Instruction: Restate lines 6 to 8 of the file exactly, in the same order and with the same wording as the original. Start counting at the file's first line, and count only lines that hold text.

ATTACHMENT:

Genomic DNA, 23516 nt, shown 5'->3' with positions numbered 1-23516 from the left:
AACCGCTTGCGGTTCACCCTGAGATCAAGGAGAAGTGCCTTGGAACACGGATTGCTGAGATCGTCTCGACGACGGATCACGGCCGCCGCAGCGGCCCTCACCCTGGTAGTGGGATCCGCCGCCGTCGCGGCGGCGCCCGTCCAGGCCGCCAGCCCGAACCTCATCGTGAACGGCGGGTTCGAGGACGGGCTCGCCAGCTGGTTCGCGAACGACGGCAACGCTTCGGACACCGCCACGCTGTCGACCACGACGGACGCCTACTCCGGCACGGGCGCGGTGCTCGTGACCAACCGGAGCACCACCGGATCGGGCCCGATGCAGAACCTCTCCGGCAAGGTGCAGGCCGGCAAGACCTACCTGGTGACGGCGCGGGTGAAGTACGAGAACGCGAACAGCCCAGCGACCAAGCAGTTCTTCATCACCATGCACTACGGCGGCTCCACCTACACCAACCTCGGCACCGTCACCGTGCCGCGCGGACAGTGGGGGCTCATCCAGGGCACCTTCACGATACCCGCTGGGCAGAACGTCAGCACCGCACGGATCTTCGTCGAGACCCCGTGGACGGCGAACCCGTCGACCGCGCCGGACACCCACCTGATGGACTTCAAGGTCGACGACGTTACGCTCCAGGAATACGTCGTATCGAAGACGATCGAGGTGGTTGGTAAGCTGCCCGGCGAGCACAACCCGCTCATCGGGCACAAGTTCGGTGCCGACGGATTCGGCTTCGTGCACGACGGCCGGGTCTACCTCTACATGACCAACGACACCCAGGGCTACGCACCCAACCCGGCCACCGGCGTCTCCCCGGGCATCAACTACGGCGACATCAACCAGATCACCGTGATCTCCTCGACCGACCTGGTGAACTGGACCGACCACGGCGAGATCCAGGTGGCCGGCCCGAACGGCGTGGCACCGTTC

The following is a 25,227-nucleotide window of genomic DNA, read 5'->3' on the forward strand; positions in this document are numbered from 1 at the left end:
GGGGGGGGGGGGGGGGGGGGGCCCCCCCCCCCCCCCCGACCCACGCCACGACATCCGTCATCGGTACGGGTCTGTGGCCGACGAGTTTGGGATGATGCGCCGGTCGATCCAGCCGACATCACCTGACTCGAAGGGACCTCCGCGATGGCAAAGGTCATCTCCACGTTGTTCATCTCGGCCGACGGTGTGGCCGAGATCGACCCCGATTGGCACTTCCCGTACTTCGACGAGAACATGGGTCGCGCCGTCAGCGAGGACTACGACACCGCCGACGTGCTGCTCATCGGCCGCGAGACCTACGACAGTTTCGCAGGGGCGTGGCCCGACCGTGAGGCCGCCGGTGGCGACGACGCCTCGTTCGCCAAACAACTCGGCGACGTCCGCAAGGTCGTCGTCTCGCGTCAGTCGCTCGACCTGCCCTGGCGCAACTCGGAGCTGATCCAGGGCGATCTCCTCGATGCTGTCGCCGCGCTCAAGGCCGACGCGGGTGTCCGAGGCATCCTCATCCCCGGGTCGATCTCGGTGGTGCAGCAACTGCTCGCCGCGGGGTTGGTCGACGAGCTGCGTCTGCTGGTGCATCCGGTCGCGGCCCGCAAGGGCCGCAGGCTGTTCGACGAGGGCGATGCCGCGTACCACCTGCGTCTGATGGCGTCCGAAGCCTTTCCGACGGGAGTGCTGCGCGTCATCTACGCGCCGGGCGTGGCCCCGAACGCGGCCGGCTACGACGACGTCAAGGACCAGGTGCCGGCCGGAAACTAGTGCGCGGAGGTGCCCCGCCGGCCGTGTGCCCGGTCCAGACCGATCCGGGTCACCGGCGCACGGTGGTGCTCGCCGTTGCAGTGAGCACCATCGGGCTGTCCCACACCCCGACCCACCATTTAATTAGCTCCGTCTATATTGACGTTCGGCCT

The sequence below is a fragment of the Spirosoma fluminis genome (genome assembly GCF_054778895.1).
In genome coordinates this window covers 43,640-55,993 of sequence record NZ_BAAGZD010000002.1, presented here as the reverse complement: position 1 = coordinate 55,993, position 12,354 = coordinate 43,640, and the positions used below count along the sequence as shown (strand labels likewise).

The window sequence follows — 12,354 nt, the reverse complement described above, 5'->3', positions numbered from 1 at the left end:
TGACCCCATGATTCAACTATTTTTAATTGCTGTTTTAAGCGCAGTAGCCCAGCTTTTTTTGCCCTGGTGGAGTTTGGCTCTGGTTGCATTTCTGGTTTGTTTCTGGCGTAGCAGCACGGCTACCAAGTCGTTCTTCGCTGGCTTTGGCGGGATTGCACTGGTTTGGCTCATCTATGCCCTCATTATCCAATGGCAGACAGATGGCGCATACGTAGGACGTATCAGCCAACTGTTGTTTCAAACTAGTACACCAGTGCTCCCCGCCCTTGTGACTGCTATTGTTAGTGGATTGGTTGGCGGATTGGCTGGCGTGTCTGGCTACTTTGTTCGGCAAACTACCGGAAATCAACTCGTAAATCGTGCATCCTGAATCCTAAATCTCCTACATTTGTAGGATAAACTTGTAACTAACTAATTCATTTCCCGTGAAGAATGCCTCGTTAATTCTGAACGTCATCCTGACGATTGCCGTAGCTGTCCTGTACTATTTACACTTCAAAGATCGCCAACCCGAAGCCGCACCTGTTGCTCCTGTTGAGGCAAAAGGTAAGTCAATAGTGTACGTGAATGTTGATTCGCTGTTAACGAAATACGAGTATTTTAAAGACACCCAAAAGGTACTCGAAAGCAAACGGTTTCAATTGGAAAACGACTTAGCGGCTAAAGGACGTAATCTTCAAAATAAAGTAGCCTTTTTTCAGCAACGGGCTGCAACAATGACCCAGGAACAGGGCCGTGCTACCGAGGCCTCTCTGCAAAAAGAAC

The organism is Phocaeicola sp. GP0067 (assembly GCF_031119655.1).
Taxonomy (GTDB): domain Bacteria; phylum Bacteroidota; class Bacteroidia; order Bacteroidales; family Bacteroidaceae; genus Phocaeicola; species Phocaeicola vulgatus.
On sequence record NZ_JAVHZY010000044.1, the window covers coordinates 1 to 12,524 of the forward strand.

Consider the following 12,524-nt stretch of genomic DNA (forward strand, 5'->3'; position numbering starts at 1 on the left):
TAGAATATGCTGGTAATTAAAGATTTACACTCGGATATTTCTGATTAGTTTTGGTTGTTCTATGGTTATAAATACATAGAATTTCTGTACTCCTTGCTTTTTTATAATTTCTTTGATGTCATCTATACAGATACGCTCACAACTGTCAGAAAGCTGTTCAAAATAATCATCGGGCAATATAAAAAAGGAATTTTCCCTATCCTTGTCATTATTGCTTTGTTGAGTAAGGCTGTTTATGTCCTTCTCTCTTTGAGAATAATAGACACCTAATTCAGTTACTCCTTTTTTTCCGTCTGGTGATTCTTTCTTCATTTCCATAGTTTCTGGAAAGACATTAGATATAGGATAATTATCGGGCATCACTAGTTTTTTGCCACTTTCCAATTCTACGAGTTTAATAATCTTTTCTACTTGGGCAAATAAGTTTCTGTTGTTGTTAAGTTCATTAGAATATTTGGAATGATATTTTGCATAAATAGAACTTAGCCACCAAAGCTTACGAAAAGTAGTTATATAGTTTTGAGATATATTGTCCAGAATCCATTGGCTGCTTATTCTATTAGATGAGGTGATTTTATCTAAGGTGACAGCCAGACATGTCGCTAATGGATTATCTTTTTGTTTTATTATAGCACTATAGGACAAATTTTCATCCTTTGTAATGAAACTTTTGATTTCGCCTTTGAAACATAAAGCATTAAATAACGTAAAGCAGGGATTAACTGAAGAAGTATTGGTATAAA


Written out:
In genome coordinates this window covers 43,640-55,993 of sequence record NZ_BAAGZD010000002.1, presented here as the reverse complement: position 1 = coordinate 55,993, position 12,354 = coordinate 43,640, and the positions used below count along the sequence as shown (strand labels likewise).

The window sequence follows — 12,354 nt, the reverse complement described above, 5'->3', positions numbered from 1 at the left end:
TGACCCCATGATTCAACTATTTTTAATTGCTGTTTTAAGCGCAGTAGCCCAGCTTTTTTTGCCCTGGTGGAGTTTGGCTCTGGTTGCATTTCTGGTTTGTTTCTGGCGTAGCAGCACGGCTACCAAGTCGTTCTTCGCTGGCTTTGGCGGGATTGCACTGGTTTGGCTCATCTATGCCCTCATTATCCAATGGCAGACAGATGGCGCATACGTAGGACGTATCAGCCAACTGTTGTTTCAAACTAGTACACCAGTGCTCCCCGCCCTTGTGACTGCTATTGTTAGTGGATTGGTTGGCGGATTGGCTGGCGTGTCTGGCTACTTTGTTCGGCAAACTACCGGAAATCAACTCGTAAATCGTGCATCCTGAATCCTAAATCTCCTACATTTGTAGGATAAACTTGTAACTAACTAATTCATTTCCCGTGAAGAATGCCTCGTTAATTCTGAACGTCATCCTGACGATTGCCGTAGCTGTCCTGTACTATTTACACTTCAAAGATCGCCAACCCGAAGCCGCACCTGTTGCTCCTGTTGAGGCAAAAGGTAAGTCAATAGTGTACGTGAATGTTGATTCGCTGTTAACGAAATACGAGTATTTTAAAGACACCCAAAAGGTACTCGAAAGCAAACGGTTTCAATTGGAAAACGACTTAGCGGCTAAAGGACGTAATCTTCAAAATAAAGTAGCCTTTTTTCAGCAACGGGCTGCAACAATGACCCAGGAACAGGGCCGTGCTACCGAGGCCTCTCTGCAAAAAGAAC